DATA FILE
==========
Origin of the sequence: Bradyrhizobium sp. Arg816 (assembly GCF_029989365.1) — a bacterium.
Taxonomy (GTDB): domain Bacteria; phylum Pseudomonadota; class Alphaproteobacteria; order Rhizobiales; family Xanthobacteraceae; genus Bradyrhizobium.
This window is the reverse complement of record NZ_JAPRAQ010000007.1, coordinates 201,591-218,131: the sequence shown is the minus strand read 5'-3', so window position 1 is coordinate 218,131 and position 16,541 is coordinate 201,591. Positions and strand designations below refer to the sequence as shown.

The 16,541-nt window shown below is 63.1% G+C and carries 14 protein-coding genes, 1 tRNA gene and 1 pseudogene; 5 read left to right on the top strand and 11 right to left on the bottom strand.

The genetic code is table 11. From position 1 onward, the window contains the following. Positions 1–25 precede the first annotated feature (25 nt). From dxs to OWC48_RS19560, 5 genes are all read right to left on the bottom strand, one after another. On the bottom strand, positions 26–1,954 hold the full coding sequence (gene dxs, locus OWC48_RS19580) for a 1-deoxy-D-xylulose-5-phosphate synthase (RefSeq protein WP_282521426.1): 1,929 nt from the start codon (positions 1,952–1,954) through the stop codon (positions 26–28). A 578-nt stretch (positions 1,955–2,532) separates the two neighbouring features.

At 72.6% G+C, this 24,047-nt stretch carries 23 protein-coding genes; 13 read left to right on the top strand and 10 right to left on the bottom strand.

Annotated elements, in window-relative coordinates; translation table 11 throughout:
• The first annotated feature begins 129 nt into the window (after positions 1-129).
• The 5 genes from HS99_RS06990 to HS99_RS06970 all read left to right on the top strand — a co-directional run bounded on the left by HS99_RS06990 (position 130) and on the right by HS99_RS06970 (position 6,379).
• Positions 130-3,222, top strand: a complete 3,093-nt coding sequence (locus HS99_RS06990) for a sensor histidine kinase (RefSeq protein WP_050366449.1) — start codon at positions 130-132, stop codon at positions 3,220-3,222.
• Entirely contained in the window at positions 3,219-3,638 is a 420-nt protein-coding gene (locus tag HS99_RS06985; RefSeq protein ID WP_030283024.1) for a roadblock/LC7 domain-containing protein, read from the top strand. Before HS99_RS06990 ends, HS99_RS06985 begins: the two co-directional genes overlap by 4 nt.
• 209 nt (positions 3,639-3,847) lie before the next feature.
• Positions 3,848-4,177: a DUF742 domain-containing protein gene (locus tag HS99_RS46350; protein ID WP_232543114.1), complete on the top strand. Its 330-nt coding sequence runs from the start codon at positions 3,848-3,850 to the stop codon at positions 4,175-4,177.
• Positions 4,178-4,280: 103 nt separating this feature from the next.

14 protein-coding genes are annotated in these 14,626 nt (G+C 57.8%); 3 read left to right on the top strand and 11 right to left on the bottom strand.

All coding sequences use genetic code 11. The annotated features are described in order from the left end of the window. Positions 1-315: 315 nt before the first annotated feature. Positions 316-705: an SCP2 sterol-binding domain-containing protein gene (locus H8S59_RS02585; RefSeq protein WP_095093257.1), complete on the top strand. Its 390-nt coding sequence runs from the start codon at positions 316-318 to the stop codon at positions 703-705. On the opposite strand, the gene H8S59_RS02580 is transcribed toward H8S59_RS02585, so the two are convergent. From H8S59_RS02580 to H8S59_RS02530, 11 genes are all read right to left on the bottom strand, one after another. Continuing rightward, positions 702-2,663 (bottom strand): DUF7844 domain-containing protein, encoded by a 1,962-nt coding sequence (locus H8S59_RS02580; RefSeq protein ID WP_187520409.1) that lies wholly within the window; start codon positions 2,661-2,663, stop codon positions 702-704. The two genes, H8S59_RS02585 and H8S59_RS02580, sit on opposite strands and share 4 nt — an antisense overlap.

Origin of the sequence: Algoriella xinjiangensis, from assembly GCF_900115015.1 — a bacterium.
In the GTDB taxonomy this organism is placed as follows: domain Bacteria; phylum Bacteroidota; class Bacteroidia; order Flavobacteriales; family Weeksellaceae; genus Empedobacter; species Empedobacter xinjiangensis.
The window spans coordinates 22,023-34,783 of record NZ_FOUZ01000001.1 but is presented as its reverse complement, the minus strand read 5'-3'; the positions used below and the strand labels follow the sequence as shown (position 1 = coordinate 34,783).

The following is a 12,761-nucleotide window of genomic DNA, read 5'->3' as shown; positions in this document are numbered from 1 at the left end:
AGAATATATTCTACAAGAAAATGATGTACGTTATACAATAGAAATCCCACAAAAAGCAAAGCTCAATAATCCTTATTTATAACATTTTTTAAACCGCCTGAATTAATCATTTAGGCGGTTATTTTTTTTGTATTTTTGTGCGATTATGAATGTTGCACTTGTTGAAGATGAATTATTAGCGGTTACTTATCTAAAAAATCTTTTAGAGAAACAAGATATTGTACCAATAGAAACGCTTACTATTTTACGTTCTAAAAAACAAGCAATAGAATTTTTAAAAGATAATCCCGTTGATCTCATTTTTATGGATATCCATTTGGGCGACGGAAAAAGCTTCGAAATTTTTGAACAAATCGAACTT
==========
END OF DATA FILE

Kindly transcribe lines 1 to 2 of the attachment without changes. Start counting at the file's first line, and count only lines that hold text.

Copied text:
Origin of the sequence: Bradyrhizobium sp. Arg816 (assembly GCF_029989365.1) — a bacterium.
Taxonomy (GTDB): domain Bacteria; phylum Pseudomonadota; class Alphaproteobacteria; order Rhizobiales; family Xanthobacteraceae; genus Bradyrhizobium.